In urban and suburban areas, utility customers have multiple ways they can conserve power and save on their energy bills. They have a median energy burden of 3.3%. But this is not the case in rural areas. Americans in rural, low-income areas spend a higher percentage of their incomes on their energy bills, with a median energy burden of 4.4%, a number nearly three times higher than their urban counterparts.
When it comes to designing successful packaging for any type of consumer product, there are a few tried-and-true rules: Use succinct, direct language; employ unique and eye-catching design; prioritize consistent and memorable branding; and clearly convey your product’s primary benefits without overburdening your target audience with excessive info.
But unlike crafting packaging for a salad dressing or multivitamin—items of which there are countless competing options for shoppers to choose from—energy efficiency kits typically stand alone. Utilities, conservation companies, and other similar organizations providing these kits have more than a couple of seconds to attract eyes. Thus, the trick becomes designing a package that’s enticing enough to pique potential users’ interest and prompt them to open the kits, examine their contents and implement them in their homes or workplaces.
Teaching students about the benefits of energy efficiency gets the conversation started early and is an effective bottom-up approach to educating entire families. These programs inform students and reach other members of the family with the ultimate goal of reducing household energy use. All of these energy efficiency education programs include energy (and sometimes water) education lessons and often come with “take home kits” that have free energy efficiency devices. For utilities, these programs provide a triple win: a cost effective way to generate energy savings, a means to become connected to the community in a tangible way and an act of generosity that generates goodwill with their customers.
Currently, 21 states have active utility-sponsored school-based energy education (EE) programs. The structure of the programs varies from a one-time presentation/workshop to an ongoing energy curriculum, and the content varies depending on the availability and access to take-home kits. The programs are most frequently targeted at fifth and sixth grades, with some programs working with a broader range of grades.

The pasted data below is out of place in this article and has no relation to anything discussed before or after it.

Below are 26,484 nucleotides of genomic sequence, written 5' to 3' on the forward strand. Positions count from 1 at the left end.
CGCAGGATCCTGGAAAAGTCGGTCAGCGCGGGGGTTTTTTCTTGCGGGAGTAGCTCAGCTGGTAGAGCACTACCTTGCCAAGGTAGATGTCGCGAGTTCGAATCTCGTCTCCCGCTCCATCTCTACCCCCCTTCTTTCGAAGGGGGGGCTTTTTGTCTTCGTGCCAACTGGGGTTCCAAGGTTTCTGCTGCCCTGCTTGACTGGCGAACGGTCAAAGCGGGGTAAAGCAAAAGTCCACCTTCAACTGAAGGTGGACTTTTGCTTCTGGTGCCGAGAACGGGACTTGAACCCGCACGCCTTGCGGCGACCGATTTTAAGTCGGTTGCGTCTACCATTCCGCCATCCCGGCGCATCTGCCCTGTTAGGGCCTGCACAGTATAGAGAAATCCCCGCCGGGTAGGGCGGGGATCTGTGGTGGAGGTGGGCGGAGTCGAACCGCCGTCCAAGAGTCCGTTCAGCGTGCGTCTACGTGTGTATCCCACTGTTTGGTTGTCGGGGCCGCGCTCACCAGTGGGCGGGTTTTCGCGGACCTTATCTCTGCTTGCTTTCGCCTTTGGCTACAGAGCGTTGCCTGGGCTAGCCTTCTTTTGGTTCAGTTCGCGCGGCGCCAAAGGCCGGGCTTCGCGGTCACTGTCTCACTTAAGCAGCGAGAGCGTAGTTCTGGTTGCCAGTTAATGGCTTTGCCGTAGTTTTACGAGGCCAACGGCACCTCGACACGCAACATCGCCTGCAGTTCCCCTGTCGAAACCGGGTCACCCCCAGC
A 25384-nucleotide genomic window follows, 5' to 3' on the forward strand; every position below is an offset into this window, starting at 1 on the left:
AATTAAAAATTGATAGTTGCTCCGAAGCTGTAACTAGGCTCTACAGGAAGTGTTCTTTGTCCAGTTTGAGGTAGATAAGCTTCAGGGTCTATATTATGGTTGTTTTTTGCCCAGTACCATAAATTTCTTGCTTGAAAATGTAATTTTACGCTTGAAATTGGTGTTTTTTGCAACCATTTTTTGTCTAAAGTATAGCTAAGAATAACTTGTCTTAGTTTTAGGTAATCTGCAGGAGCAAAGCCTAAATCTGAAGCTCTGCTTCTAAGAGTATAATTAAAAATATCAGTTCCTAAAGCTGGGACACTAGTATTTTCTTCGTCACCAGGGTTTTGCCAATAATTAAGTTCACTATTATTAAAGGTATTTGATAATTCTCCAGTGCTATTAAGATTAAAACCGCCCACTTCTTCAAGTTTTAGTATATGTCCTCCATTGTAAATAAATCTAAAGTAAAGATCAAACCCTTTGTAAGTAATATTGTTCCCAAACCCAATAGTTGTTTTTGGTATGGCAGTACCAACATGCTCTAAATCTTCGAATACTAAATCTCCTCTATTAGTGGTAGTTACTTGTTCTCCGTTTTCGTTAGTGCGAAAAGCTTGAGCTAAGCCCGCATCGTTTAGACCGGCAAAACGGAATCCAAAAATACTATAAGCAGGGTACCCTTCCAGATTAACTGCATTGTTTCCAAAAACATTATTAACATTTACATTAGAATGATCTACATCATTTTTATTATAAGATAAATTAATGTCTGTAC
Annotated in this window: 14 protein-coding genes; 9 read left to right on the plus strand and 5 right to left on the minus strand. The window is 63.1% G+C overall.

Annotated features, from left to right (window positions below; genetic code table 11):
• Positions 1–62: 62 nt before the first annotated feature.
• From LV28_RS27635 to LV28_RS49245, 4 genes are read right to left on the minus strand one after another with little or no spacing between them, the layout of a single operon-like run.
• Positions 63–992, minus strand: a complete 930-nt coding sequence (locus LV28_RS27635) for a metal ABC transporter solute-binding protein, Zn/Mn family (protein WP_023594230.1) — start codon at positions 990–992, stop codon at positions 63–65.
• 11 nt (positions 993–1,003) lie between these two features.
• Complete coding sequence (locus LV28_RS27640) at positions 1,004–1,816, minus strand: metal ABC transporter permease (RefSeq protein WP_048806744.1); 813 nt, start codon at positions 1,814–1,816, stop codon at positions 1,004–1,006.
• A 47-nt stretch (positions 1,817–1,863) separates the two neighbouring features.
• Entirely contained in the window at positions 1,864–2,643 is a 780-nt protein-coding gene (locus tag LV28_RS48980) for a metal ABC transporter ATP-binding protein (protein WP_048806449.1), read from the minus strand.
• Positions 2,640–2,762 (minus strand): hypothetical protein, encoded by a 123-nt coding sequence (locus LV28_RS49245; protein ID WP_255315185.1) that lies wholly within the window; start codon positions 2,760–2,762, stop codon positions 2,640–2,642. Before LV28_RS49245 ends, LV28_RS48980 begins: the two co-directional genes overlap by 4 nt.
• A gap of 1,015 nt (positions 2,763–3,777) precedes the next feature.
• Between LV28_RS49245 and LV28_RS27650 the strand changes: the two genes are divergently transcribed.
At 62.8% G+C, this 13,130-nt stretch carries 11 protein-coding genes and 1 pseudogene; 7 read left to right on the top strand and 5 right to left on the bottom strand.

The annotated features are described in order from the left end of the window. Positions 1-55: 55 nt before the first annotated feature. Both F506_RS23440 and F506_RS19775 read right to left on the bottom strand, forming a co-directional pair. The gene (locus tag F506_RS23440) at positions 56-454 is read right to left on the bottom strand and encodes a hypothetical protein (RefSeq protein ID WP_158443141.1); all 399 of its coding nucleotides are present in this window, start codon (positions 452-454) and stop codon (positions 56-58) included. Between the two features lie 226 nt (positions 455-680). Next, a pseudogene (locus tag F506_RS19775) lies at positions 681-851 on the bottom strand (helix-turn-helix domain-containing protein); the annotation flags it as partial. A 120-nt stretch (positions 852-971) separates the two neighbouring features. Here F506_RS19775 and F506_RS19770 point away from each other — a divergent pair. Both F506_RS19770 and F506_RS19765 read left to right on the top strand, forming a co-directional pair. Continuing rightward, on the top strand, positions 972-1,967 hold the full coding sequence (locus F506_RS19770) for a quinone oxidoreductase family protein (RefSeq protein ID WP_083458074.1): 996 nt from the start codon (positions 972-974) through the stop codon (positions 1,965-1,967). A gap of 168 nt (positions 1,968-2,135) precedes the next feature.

In order to get this demographic of students engaged—and on board—with EE education, you need to get their hands, hearts and minds involved. It is finding the right balance of these interrelated aspects that determines the students’ degree of engagement. Only hands-on activities but no cognitive understanding doesn’t cut it, nor does resonating with a student on an emotional level but not channeling that energy into a learning activity.
Each year, winter sneaks into the homes and offices of people across the country with more vigor than the year before. As global climate change makes each season more extreme, customers should not find themselves underestimating the importance of weatherization.
In today’s age of dwindling fossil fuels, energy efficiency becomes more important by the day.
An energy efficiency school program educates children about the importance of conserving resources in our day to day routines, and empowers them and their families to make simple behavioral changes. Bringing a message to them directly fosters awareness of energy and water efficiency in a fun and innovative message. AM Conservation Group’s powerful educational curriculum offers schools and classrooms hands on learning activities, and the ability to customize the programs to meet the specific needs of any student.